Introduction

A scheme to regenerate the County Hospital site led to a series of archaeological excavations in autumn 2000–1, enabling the south-western corner of the Roman town of Durnovaria to be examined. Numerous small-scale excavations have been undertaken in the past within the Roman town together with some larger-scale excavations. Despite this work gaps in our knowledge of street layout and the town plan remained. The opportunity to examine a reasonably large area of this part of the town was therefore of some importance.

Suburban life in Roman Durnovaria: Excavations at the former County Hospital Site,

Dorchester, Dorset 2000–2001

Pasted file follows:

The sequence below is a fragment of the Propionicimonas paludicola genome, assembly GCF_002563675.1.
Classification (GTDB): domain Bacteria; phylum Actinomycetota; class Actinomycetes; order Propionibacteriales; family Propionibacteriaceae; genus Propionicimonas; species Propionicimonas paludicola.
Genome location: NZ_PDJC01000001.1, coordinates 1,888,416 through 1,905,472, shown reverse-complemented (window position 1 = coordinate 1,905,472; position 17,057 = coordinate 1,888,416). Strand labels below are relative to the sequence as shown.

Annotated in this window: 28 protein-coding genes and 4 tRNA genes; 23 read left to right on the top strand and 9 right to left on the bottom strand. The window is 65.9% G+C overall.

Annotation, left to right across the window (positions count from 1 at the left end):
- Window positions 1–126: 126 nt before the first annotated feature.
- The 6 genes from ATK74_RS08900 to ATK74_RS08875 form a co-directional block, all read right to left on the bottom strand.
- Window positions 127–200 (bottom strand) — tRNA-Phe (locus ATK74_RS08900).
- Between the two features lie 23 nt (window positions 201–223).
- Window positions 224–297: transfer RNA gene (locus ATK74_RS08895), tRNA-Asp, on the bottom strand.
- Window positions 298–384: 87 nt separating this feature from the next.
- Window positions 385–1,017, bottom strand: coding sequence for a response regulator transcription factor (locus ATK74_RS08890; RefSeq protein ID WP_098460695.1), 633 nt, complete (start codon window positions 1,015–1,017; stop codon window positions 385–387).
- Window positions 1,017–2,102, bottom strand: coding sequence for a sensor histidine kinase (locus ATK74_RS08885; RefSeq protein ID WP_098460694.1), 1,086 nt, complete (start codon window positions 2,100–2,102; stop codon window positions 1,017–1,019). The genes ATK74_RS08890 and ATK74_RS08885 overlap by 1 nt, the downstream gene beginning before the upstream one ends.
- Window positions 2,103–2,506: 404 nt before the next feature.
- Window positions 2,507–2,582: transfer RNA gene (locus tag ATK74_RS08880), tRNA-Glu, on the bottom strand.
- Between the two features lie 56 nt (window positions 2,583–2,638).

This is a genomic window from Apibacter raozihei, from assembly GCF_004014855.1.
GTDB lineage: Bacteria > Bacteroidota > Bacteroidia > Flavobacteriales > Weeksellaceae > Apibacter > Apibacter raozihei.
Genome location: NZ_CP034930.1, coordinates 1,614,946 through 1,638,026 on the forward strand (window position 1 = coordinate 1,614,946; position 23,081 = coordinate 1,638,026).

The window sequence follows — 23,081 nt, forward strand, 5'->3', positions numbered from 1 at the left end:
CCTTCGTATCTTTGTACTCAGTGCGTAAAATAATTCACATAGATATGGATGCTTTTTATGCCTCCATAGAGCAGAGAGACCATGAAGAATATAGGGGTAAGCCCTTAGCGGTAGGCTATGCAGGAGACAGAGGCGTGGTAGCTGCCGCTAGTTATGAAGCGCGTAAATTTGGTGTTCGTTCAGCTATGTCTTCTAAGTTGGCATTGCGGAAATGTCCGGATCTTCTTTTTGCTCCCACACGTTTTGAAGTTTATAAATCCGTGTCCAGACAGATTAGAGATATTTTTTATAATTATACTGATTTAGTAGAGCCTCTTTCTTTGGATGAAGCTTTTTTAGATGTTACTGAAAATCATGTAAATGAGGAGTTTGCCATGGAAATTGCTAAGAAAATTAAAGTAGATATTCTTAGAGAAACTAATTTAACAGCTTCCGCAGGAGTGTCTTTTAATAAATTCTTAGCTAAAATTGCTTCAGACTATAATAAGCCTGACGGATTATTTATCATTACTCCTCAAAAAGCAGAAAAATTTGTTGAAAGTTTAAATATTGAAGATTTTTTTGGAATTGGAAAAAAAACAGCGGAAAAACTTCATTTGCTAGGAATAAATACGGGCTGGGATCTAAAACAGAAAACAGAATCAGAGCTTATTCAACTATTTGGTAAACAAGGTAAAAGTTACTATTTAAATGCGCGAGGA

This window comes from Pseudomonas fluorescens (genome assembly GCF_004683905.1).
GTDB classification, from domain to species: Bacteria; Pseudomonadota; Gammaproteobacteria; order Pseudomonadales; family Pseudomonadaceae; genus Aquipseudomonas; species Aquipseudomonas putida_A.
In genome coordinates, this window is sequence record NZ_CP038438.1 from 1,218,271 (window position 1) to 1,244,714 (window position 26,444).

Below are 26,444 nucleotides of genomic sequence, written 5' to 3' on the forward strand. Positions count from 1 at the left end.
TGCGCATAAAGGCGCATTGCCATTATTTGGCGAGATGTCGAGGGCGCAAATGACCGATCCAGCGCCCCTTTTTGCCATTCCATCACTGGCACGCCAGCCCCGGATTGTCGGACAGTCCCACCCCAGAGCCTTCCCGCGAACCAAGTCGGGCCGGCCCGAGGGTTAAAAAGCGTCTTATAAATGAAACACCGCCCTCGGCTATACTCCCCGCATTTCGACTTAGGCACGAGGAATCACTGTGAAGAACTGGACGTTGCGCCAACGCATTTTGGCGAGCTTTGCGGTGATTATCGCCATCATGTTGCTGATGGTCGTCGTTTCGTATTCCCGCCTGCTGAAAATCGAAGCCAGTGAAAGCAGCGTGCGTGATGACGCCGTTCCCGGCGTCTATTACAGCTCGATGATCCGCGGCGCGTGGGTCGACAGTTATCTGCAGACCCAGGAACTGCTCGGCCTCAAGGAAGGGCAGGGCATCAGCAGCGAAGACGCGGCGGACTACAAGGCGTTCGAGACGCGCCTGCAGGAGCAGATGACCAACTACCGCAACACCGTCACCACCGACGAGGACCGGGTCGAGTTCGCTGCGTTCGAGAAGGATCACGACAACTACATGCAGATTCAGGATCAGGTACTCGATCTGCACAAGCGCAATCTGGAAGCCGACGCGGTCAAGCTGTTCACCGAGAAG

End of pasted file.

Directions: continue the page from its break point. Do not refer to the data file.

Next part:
The book describes the results of the excavations, illustrating the development of buildings beside the Roman street. Amongst the stunning finds from the site are the beautiful mosaics, which have been painstakingly painted and described by Stephen R. Cosh, rare and exquisitely carved bone hairpins, and a gold ring. Other more mundane finds, have enable archaeologists to examine the everyday lives of the inhabitants. The environmental remains suggest that foodstuffs such as grain, wine or grapes and lentils were being imported from the continent. An important deposit of allec, a fish sauce, was also uncovered. The pottery from the site also sheds light on local industries as well as imported wares.

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